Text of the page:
Many new leaseholders receive service charge demands long after purchase. usually because there is a shortage for the service charge accounting year during the time the seller owned the property. Any monies owed (or credited) are not finalised until the accounts for the block are issued some months later.

The basic rule in here is that under the Special Conditions of Sale, the outgoings of the property should be apportioned between the buyer and the seller and both conveyancers’ will work out the apportionment on service charge demands with effect from the completion date. There are two forms apportionment can take: an undertaking, or a retention clause if the lease provides for payments on account (with a balancing payment at the end of the service charge year). The sales contract should a) specify the amount and b) how long it is to be held for.

On the other hand, if no apportionment is made at the time of the completion (or a retention clause agreed), recovery of any arrears relating to the seller’s period of ownership will need to be made directly from the seller.

If a contract clause is used then a payment of the balancing charge would be binding only on the seller, not the solicitor and could read something like this: “The Seller agrees that his solicitor will hold a retention from the sale proceeds in the sum of £X pending production of the final accounts of Some Flats Management Company Limited for the 2010/2011 financial year. On production of the accounts and in the event that a balancing charge is payable the Buyer will, via his solicitor, calculate what proportion is due from the Seller and will provide the Seller’s solicitor with a completion statement. Provided the Seller’s solicitor agrees with the Buyer’s solicitor’s calculation the Seller irrevocably instructs his solicitor to release the amount due to the Buyer in accordance with the completion statement. In the event that the retention is insufficient to meet the proportion due the Buyer will accept the full retention in full and final settlement. In the event that no completion statement is produced by [a date by which the final accounts should have been produced and the buyer’s solicitor should have had time to produce a statement] the Seller shall not be liable to the Buyer for any monies that would otherwise have been due and the retention shall be released to the Seller in full”.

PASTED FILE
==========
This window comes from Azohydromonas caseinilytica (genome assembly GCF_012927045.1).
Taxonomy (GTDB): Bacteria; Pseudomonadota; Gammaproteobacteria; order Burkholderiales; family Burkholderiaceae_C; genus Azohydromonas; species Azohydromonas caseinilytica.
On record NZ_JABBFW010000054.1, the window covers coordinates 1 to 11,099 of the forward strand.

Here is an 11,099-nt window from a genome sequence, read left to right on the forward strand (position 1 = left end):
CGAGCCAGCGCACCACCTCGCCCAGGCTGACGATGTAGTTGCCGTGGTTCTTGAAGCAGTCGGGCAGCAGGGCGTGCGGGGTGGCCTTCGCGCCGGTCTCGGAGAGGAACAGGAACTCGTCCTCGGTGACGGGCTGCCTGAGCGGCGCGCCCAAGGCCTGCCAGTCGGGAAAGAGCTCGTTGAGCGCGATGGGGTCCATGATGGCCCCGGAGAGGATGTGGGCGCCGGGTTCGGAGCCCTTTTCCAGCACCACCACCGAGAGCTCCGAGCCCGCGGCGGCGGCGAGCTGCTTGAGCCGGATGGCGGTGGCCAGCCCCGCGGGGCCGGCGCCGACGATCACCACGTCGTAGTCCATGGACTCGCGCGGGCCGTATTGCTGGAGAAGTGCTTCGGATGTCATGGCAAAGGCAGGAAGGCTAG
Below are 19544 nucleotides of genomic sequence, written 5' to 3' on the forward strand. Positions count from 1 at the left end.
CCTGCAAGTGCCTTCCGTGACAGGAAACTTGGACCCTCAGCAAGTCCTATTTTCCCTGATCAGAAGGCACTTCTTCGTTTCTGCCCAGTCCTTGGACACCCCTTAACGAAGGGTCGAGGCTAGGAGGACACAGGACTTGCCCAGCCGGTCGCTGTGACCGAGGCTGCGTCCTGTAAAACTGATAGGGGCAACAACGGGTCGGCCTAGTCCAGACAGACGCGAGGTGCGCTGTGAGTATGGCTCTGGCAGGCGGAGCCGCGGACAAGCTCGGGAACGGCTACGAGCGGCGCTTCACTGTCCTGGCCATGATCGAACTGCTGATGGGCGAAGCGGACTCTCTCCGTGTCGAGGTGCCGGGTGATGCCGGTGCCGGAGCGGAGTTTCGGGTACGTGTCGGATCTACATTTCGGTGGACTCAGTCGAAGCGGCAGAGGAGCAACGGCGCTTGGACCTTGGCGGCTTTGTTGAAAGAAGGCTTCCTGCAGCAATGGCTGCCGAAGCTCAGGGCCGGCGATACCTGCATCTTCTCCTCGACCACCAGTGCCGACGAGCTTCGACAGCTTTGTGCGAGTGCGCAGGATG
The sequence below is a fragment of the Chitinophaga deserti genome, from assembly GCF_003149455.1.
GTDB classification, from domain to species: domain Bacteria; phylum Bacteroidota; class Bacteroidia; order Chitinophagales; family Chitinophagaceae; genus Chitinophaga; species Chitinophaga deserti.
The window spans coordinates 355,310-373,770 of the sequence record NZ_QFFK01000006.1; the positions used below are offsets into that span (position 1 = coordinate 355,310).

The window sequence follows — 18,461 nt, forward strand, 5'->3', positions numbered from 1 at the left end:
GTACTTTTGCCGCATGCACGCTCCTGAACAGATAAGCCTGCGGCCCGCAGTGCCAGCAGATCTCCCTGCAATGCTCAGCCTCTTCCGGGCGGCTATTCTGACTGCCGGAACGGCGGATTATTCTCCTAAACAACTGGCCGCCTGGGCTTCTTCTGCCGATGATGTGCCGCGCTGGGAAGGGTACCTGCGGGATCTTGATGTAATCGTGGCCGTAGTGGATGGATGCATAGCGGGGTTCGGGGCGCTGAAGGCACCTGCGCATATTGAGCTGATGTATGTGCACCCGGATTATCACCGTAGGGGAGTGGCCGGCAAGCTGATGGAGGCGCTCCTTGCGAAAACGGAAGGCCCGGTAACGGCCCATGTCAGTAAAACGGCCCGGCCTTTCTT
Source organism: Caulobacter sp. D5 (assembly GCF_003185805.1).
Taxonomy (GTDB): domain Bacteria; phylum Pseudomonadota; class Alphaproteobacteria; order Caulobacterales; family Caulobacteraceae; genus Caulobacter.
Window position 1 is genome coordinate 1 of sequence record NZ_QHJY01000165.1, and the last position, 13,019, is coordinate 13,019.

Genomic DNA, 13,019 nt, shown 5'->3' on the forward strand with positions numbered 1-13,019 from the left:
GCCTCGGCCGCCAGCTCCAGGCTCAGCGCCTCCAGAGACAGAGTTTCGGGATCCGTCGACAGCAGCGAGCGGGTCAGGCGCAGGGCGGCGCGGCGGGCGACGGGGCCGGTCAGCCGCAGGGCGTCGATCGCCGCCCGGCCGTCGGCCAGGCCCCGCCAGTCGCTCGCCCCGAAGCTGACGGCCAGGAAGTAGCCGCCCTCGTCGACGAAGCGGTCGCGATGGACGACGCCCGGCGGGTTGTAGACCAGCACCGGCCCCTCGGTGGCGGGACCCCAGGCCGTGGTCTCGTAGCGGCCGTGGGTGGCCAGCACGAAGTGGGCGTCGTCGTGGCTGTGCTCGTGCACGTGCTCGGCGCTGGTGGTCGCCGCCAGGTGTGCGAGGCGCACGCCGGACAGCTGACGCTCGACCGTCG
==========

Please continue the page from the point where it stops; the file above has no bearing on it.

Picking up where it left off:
Where a problem can occur is where the seller is already in arrears, the debt recovery process has already been started but there is no undertaking given to pay them. We had this exact situation with a flat on our block and our company solicitors had made a request to the buyers solicitor to be responsible for settling the outstanding sums on completion. Despite their request for an undertaking, the information from the solicitors acting for the seller were vague so they recommended we give the seller 14 days in which to confirm whether or not the sale was proceeding as it had already fallen through twice. Failing this, we might wish to consider issuing proceedings and continuing with the debt recovery process. Continuing to give more time to achieve a sale and to pay the arrears at the end of whatever term was agreed would only serve to increase them and it was possible it was just a delaying tactic. On the other hand, if the sale did go ahead and proceedings were started then settlement would be made from the proceeds of sale. It could however be a minimum of 6 weeks before payment of the outstanding arrears could be obtained.

We reached a point where an agreement was made that arrears payments would be made monthly until the property was sold. Monies were received in the initial stages of this agreement but suddenly stopped with no explanation given.

Fortunately, again with no explanation or apology, the seller suddenly paid the arrears and the flat was then sold!

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